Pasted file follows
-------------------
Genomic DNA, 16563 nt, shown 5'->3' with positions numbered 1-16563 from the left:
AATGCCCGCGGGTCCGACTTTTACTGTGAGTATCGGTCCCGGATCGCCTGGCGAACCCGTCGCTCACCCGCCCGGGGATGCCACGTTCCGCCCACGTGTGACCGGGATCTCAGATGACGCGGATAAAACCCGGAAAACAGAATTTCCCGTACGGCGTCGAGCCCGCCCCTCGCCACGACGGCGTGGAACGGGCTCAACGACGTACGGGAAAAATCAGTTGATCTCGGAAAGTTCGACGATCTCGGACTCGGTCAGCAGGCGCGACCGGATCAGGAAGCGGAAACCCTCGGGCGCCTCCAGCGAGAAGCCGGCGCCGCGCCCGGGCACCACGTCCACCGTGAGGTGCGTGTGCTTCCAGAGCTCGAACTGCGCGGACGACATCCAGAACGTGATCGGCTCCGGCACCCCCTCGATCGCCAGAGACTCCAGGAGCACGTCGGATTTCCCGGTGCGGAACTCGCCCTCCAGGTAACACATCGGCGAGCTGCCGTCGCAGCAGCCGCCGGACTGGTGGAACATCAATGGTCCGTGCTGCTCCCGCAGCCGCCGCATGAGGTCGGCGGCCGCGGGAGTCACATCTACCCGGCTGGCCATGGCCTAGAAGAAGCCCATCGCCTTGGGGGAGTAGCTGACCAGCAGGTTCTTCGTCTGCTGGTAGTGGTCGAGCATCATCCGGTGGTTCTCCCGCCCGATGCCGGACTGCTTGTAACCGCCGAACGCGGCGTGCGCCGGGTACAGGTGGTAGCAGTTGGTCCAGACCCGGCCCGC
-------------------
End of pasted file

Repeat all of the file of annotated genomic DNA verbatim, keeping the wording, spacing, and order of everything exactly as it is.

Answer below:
Genomic DNA, 16563 nt, shown 5'->3' with positions numbered 1-16563 from the left:
AATGCCCGCGGGTCCGACTTTTACTGTGAGTATCGGTCCCGGATCGCCTGGCGAACCCGTCGCTCACCCGCCCGGGGATGCCACGTTCCGCCCACGTGTGACCGGGATCTCAGATGACGCGGATAAAACCCGGAAAACAGAATTTCCCGTACGGCGTCGAGCCCGCCCCTCGCCACGACGGCGTGGAACGGGCTCAACGACGTACGGGAAAAATCAGTTGATCTCGGAAAGTTCGACGATCTCGGACTCGGTCAGCAGGCGCGACCGGATCAGGAAGCGGAAACCCTCGGGCGCCTCCAGCGAGAAGCCGGCGCCGCGCCCGGGCACCACGTCCACCGTGAGGTGCGTGTGCTTCCAGAGCTCGAACTGCGCGGACGACATCCAGAACGTGATCGGCTCCGGCACCCCCTCGATCGCCAGAGACTCCAGGAGCACGTCGGATTTCCCGGTGCGGAACTCGCCCTCCAGGTAACACATCGGCGAGCTGCCGTCGCAGCAGCCGCCGGACTGGTGGAACATCAATGGTCCGTGCTGCTCCCGCAGCCGCCGCATGAGGTCGGCGGCCGCGGGAGTCACATCTACCCGGCTGGCCATGGCCTAGAAGAAGCCCATCGCCTTGGGGGAGTAGCTGACCAGCAGGTTCTTCGTCTGCTGGTAGTGGTCGAGCATCATCCGGTGGTTCTCCCGCCCGATGCCGGACTGCTTGTAACCGCCGAACGCGGCGTGCGCCGGGTACAGGTGGTAGCAGTTGGTCCAGACCCGGCCCGC